engineering geekery

Paradoxes of Sword Design

cross-sections of six swords near the guard
Cross-sections of six swords near the hilt. From Peter Johnson’s talk “Paradoxes of Sword Design” at Arctic Fire 2012 https://youtu.be/nyAc5HbUuqw?t=2630

In February, I started to think seriously about swords after sketching the swords from Ghalekuti (which I will blog about one day). I am the “armour” sort of historical fencing person not the “swords” sort (thanks Steve Muhlberger) and I don’t have access to many originals in good condition. A group of European and American bladesmiths and engineers have been thinking about how to describe swords and how they want to move. The names I know best are Michael Tinker Pearce, Vincent le Chevalier, and Peter Johnsson; other people would mention Angus Trim and George Turner.

Swords are simple objects, but designing a specific sword requires trading off all kinds of goods against one another. The longer sword is more of a nuisance to wear and slower to draw, the stiffer sword may not be as effective in cutting, the more complex hilt limits how the weapon can be held. These seemingly simple objects hide a lot of engineering that you can slowly train your eye to see and your arm to feel.

This is a topic where not much has been formally published, but two great web resources are “Understanding Blade Properties” by Patrick Kelly and Peter Johnsson’s talk “Paradoxes of Sword Design” from Arctic Fire 2012 (warning: YouTube). Peter Johnsson is probably the most charismatic speaker discussing these ideas today and he has his own theory of how the medieval cruciform sword was designed. Because his talk is 80 minutes long and on a scary Google website I want to call out two things which I noticed.
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How Much Does the Protection of Low-Tech Armour Vary?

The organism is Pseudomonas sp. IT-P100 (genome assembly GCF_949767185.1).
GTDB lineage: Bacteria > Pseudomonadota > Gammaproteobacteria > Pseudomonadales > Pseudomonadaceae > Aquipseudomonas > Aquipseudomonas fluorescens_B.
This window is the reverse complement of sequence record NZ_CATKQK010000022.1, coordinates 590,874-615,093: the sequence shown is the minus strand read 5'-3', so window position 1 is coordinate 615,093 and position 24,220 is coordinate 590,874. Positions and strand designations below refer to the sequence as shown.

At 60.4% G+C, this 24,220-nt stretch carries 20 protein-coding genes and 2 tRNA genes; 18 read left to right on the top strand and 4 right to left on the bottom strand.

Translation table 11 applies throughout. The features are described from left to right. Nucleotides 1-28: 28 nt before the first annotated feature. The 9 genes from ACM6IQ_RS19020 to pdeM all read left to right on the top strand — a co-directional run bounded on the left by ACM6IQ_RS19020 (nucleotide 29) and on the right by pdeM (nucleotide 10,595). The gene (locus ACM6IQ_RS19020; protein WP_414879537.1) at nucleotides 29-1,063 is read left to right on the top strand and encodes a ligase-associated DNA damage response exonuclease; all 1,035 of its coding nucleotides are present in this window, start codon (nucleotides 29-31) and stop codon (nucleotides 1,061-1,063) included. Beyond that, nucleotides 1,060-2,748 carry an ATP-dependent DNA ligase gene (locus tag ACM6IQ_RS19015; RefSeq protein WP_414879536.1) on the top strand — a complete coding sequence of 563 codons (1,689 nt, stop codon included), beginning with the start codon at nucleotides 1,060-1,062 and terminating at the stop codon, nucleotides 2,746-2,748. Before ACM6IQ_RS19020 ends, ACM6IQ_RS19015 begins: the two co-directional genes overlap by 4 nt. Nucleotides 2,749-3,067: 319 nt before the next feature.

A selection of images from tactical displays in Star Wars: A New Hope
Despite all of our technological terrors, we still can’t predict the outcome of hand-to-hand combat very well. Graphic courtesy of Dr. Mike Reddy 2013 https://doctormikereddy.wordpress.com/2013/02/26/javin-java-battle-of-yavin-tactical-computer/

Designers of roleplaying games who are interested in learning how the real world works, and not just studying other people’s stories and games, usually put a lot of thought into the combat mechanics. One old argument is about how to handle the performance of armour. Fairly early on (sometime in the 1970s or 1980s?), the idea of a damage roll was combined with the idea that armour could provide a penalty to damage. However, this tends to bother people whose archetypical combat involves modern firearms and armoured vehicles or kevlar body armour.

Bullets and shells have a very predictable ability to penetrate armour, and modern industrialized, standardized-tested armour has a very predictable ability to resist it, and the damage-roll-minus-armour model tends to let some things get through which should be stopped. While sometimes this can be abstracted away (“eh, maybe those few points of damage represent bruising”) other times that is difficult to justify (“did the shell explode inside the tank or outside? Did the Deathly Dagger of Draining touch his flesh or not?”) One solution to this is to treat both penetration and resistance as more or less fixed, then generate the effect of the wound based on their interaction. GURPS fans often refer to this as armour-as-dice, because armour can be treated as reducing the predictable number of damage dice which the attacker rolls instead of the variable results of that roll.

However, models which treat penetration and resistance to penetration as more-or-less fixed tend to make people who are more interested in combat with hand weapons uncomfortable. In this post, I would like to explore what we know about how much the ability of hand-made armour to resist weapons can vary, even within a given piece of a known form and quality. If you want, you can skip to where I sum up.

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